• The EFC is the measure of the student’s and his/her family’s ability to contribute to the cost of the student’s education

  • As specified by law, the EFC is determined through a calculation called Federal Methodology (FM)


Collecting data for efc determination

Collecting Data for EFC Determination

  • The Free Application for Federal Student Aid (FAFSA) is used to collect the data needed for the FM calculation

  • Data reported on the FAFSA includes:

    • Information to determine dependency status

    • Household size and number in college

    • Taxable income, untaxed income, and assets

    • Type of tax return filed and income tax paid

    • Age of the older parent or independent student

    • Number of wage earners

    • State of legal residence

    • Child support paid


Federal methodology fm

Federal Methodology (FM)

  • In general, FM assesses:

    • The family structure

    • The family’s resources needed for the basic sustenance needs of the family members – food, clothing, and shelter

    • The family’s resources needed for other non-discretionary expenses – SS tax (FICA), federal and state tax, other taxes, etc.

    • The family’s available resources for discretionary spending – entertainment, higher education, etc.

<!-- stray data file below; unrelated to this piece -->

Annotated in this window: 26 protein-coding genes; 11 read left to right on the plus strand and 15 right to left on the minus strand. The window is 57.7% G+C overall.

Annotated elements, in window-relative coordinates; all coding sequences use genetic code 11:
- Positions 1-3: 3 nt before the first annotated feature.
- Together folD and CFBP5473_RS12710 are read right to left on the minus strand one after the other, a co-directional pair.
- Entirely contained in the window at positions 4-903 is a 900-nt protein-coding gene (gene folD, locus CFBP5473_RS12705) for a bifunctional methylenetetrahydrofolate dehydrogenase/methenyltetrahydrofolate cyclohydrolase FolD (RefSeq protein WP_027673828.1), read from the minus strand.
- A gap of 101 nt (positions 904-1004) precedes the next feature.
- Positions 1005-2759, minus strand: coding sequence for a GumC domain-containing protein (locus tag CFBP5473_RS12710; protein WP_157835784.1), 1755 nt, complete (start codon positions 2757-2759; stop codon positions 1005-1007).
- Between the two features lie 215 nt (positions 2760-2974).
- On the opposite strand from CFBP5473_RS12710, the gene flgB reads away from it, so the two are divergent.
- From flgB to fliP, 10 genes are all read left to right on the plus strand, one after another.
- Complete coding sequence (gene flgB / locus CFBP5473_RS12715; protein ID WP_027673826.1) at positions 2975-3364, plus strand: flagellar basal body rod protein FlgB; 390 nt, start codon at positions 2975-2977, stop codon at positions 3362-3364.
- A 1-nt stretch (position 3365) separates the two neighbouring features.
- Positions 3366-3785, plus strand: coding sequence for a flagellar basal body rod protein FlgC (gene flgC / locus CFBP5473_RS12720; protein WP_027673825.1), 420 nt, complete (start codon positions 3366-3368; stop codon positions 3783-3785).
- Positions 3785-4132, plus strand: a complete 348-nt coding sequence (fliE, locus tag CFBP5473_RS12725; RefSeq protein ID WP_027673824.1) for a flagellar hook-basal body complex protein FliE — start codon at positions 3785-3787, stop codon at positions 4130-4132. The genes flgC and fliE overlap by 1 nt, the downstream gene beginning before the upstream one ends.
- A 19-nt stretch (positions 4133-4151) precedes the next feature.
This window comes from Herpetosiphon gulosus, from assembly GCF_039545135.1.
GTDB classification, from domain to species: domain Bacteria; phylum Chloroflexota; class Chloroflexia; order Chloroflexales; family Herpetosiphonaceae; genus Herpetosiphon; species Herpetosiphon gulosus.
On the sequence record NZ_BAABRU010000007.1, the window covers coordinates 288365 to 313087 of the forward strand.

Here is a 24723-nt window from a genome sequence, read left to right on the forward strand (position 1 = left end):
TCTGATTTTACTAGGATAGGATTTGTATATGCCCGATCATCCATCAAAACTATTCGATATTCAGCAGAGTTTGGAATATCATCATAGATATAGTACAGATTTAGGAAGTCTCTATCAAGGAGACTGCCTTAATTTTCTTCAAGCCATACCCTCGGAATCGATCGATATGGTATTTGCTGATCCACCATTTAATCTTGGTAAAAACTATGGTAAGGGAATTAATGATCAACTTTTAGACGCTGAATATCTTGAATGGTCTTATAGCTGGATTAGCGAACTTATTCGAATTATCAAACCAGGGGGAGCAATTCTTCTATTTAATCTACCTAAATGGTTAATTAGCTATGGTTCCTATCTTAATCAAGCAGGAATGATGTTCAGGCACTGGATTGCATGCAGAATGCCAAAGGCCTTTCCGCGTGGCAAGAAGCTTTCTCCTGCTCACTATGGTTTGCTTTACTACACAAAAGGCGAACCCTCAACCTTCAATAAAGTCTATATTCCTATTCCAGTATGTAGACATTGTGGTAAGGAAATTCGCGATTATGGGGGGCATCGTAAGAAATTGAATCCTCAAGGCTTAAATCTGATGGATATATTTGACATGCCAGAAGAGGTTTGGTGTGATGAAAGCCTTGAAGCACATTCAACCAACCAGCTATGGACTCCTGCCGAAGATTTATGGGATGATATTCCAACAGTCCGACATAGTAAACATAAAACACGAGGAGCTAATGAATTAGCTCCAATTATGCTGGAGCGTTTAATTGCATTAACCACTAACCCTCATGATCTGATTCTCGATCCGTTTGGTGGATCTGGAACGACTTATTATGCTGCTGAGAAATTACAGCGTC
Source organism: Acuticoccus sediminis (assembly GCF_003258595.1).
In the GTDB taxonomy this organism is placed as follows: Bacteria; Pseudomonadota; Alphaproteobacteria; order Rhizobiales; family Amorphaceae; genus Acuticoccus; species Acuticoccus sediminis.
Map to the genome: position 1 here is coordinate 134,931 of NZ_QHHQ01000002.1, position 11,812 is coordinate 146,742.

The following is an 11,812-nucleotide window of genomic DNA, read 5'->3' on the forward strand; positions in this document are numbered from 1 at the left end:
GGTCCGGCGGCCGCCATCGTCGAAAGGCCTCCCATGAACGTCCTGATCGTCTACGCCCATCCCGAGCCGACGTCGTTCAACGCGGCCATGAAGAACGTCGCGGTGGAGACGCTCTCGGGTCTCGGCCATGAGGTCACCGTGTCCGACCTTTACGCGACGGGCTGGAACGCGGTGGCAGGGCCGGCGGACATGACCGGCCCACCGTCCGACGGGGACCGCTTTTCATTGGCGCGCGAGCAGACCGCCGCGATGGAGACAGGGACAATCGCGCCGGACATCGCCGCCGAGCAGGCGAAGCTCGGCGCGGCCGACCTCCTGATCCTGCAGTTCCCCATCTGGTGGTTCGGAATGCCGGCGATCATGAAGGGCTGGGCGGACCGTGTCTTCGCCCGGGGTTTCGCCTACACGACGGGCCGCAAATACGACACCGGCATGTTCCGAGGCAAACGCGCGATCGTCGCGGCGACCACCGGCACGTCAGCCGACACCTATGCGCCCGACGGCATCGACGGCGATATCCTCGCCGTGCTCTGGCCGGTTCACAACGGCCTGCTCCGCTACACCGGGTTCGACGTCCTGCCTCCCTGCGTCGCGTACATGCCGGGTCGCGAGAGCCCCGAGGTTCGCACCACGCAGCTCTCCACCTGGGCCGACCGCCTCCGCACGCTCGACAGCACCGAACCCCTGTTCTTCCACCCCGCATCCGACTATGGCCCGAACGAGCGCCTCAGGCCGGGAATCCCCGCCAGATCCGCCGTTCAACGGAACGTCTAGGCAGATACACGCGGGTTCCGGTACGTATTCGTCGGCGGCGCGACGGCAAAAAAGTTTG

• The portion of the family’s discretionary resources available to contribute toward the expense of a higher education


Federal methodology fm1

Federal Methodology (FM)

  • Three FM Formulas

    • Formula A - dependent student and parent

    • Formula B - independent student (and spouse) without dependents (other than a spouse)

    • Formula C - independent student (and spouse)

      with dependents (other than a spouse)

  • Three FM Formula Variations

    • Regular

    • Simplified

    • Automatic Zero EFC


  • Dependent vs independent

    Dependent vs.Independent

    • Dependent EFC Formula

      • Parents’ ability to contribute to educational expenses (PC)

      • Student’s ability to contribute to educational expenses (SC)

  • Independent EFC Formula

    • Student’s (and spouse’s if applicable) ability to contribute to educational expenses (SC)

    • Parents’ ability to contribute is not assessed


  • Independent student definition